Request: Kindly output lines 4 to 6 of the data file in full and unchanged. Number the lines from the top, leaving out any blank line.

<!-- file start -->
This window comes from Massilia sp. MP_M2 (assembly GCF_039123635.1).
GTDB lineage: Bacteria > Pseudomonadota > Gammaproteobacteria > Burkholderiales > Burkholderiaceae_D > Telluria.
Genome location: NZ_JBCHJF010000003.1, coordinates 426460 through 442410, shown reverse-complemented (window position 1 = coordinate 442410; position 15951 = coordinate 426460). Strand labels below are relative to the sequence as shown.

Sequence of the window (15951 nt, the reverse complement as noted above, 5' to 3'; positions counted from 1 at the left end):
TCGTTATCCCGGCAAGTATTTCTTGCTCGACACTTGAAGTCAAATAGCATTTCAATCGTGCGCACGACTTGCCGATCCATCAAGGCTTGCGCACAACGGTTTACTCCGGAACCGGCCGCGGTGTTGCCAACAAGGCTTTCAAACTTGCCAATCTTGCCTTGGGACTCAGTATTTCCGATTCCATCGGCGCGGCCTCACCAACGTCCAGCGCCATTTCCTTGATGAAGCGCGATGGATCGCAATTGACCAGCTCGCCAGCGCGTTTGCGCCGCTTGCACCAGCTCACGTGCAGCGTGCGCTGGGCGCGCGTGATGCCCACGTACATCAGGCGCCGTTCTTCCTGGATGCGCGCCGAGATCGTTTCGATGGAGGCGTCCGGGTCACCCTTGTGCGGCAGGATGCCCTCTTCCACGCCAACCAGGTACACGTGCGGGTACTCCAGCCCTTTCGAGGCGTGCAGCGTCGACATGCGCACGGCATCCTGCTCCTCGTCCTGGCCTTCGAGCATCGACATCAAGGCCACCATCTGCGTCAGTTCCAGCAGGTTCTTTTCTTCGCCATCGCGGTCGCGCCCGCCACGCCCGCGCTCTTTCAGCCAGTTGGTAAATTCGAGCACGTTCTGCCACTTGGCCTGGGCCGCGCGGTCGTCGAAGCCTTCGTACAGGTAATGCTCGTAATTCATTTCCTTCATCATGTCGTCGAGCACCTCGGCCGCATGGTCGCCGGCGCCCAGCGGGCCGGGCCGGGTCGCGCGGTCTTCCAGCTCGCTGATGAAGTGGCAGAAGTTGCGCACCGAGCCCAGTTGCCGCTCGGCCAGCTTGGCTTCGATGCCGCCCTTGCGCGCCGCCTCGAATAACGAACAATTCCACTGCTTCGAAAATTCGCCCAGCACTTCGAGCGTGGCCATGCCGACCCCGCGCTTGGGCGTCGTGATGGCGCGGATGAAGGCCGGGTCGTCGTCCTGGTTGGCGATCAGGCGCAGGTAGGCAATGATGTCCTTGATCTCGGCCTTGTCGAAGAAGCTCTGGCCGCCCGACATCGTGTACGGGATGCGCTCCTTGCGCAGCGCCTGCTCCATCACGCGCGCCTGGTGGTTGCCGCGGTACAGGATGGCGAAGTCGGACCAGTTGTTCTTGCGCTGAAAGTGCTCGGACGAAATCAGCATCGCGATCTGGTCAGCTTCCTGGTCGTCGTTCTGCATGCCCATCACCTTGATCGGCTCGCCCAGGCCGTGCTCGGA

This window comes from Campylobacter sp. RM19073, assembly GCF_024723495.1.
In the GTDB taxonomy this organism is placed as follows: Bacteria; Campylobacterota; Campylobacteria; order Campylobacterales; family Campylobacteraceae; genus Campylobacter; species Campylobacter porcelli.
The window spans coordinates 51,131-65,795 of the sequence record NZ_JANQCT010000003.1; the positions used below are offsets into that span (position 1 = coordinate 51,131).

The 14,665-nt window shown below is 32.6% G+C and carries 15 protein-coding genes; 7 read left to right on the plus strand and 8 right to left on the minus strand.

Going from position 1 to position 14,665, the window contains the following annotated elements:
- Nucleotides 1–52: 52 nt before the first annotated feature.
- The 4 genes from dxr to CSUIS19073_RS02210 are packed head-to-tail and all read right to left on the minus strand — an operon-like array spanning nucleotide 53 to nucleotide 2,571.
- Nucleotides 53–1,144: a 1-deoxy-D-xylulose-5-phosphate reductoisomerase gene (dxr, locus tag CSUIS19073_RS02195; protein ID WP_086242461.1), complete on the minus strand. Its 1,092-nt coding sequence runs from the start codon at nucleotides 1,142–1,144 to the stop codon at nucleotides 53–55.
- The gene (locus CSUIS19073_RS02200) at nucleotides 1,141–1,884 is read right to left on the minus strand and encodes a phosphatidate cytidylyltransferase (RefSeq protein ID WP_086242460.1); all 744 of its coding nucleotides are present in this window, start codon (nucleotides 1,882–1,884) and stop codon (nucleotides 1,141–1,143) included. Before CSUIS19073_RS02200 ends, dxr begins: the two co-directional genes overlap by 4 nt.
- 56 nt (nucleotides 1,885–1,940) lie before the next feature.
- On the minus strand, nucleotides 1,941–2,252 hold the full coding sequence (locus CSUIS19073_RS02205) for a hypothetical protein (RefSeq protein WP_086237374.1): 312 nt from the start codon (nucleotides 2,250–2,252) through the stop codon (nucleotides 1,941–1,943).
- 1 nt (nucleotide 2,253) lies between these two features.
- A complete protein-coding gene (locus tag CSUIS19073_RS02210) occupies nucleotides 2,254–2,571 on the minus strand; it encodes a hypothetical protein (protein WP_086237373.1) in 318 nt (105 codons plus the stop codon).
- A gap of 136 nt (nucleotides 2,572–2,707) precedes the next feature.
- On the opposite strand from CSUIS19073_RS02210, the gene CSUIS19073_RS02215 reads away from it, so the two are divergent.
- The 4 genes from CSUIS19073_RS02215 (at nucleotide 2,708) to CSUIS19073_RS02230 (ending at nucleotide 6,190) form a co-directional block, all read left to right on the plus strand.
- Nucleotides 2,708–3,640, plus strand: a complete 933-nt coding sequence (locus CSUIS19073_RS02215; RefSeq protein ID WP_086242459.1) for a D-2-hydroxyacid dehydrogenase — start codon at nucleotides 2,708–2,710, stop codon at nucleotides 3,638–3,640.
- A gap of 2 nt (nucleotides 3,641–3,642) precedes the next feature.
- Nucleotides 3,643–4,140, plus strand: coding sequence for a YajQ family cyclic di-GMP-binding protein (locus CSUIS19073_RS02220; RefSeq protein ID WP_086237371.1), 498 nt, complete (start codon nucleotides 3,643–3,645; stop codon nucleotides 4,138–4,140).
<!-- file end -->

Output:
Sequence of the window (15951 nt, the reverse complement as noted above, 5' to 3'; positions counted from 1 at the left end):
TCGTTATCCCGGCAAGTATTTCTTGCTCGACACTTGAAGTCAAATAGCATTTCAATCGTGCGCACGACTTGCCGATCCATCAAGGCTTGCGCACAACGGTTTACTCCGGAACCGGCCGCGGTGTTGCCAACAAGGCTTTCAAACTTGCCAATCTTGCCTTGGGACTCAGTATTTCCGATTCCATCGGCGCGGCCTCACCAACGTCCAGCGCCATTTCCTTGATGAAGCGCGATGGATCGCAATTGACCAGCTCGCCAGCGCGTTTGCGCCGCTTGCACCAGCTCACGTGCAGCGTGCGCTGGGCGCGCGTGATGCCCACGTACATCAGGCGCCGTTCTTCCTGGATGCGCGCCGAGATCGTTTCGATGGAGGCGTCCGGGTCACCCTTGTGCGGCAGGATGCCCTCTTCCACGCCAACCAGGTACACGTGCGGGTACTCCAGCCCTTTCGAGGCGTGCAGCGTCGACATGCGCACGGCATCCTGCTCCTCGTCCTGGCCTTCGAGCATCGACATCAAGGCCACCATCTGCGTCAGTTCCAGCAGGTTCTTTTCTTCGCCATCGCGGTCGCGCCCGCCACGCCCGCGCTCTTTCAGCCAGTTGGTAAATTCGAGCACGTTCTGCCACTTGGCCTGGGCCGCGCGGTCGTCGAAGCCTTCGTACAGGTAATGCTCGTAATTCATTTCCTTCATCATGTCGTCGAGCACCTCGGCCGCATGGTCGCCGGCGCCCAGCGGGCCGGGCCGGGTCGCGCGGTCTTCCAGCTCGCTGATGAAGTGGCAGAAGTTGCGCACCGAGCCCAGTTGCCGCTCGGCCAGCTTGGCTTCGATGCCGCCCTTGCGCGCCGCCTCGAATAACGAACAATTCCACTGCTTCGAAAATTCGCCCAGCACTTCGAGCGTGGCCATGCCGACCCCGCGCTTGGGCGTCGTGATGGCGCGGATGAAGGCCGGGTCGTCGTCCTGGTTGGCGATCAGGCGCAGGTAGGCAATGATGTCCTTGATCTCGGCCTTGTCGAAGAAGCTCTGGCCGCCCGACATCGTGTACGGGATGCGCTCCTTGCGCAGCGCCTGCTCCATCACGCGCGCCTGGTGGTTGCCGCGGTACAGGATGGCGAAGTCGGACCAGTTGTTCTTGCGCTGAAAGTGCTCGGACGAAATCAGCATCGCGATCTGGTCAGCTTCCTGGTCGTCGTTCTGCATGCCCATCACCTTGATCGGCTCGCCCAGGCCGTGCTCGGA

This window comes from Campylobacter sp. RM19073, assembly GCF_024723495.1.